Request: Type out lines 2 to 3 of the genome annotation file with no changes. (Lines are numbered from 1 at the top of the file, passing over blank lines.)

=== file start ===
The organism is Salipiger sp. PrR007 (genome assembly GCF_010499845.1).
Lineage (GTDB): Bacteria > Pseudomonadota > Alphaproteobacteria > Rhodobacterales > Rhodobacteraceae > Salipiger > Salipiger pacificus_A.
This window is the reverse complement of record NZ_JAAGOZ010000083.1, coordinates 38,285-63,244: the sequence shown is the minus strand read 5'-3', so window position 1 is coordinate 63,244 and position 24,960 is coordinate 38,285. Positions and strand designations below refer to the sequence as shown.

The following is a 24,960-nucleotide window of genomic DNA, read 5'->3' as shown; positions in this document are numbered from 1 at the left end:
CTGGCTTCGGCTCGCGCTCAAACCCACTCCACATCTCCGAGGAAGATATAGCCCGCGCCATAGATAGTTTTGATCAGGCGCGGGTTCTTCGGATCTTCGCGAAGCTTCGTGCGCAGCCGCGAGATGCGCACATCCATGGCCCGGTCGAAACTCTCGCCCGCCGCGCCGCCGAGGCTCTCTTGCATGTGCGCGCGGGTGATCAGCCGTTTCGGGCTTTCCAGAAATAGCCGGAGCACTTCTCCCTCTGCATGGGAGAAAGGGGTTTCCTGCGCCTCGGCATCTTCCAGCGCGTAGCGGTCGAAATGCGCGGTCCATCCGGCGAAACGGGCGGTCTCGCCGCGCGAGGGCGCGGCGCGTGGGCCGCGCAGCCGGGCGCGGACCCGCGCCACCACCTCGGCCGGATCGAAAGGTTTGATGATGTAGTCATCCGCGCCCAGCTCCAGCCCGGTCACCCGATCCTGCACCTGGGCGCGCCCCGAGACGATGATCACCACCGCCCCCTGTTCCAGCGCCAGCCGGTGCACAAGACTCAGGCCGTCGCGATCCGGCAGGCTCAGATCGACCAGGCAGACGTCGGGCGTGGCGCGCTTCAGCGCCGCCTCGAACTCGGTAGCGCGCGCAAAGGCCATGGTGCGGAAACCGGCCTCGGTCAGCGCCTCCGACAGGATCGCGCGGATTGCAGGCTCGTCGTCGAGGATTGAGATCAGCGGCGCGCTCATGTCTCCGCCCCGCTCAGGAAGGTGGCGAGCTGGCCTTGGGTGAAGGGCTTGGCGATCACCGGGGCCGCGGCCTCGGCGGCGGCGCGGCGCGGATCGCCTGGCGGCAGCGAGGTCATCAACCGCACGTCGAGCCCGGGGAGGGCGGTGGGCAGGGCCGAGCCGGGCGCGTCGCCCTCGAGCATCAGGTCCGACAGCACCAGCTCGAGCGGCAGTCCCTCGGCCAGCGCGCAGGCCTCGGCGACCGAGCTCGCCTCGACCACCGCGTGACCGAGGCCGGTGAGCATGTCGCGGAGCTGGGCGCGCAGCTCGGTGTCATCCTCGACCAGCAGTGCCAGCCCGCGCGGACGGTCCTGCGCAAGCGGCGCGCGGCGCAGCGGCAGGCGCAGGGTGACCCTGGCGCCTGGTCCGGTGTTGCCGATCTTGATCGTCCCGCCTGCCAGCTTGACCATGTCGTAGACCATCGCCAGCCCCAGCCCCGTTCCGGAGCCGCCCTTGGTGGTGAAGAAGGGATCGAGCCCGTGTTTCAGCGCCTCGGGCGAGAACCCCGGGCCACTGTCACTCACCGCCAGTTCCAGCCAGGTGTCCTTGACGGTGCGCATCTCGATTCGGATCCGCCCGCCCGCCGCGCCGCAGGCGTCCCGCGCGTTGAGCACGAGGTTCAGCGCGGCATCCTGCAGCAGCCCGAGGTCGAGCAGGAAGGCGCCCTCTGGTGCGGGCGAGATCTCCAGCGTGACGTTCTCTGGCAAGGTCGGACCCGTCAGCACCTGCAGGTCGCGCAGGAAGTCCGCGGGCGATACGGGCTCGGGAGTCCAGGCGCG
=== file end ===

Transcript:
Lineage (GTDB): Bacteria > Pseudomonadota > Alphaproteobacteria > Rhodobacterales > Rhodobacteraceae > Salipiger > Salipiger pacificus_A.
This window is the reverse complement of record NZ_JAAGOZ010000083.1, coordinates 38,285-63,244: the sequence shown is the minus strand read 5'-3', so window position 1 is coordinate 63,244 and position 24,960 is coordinate 38,285. Positions and strand designations below refer to the sequence as shown.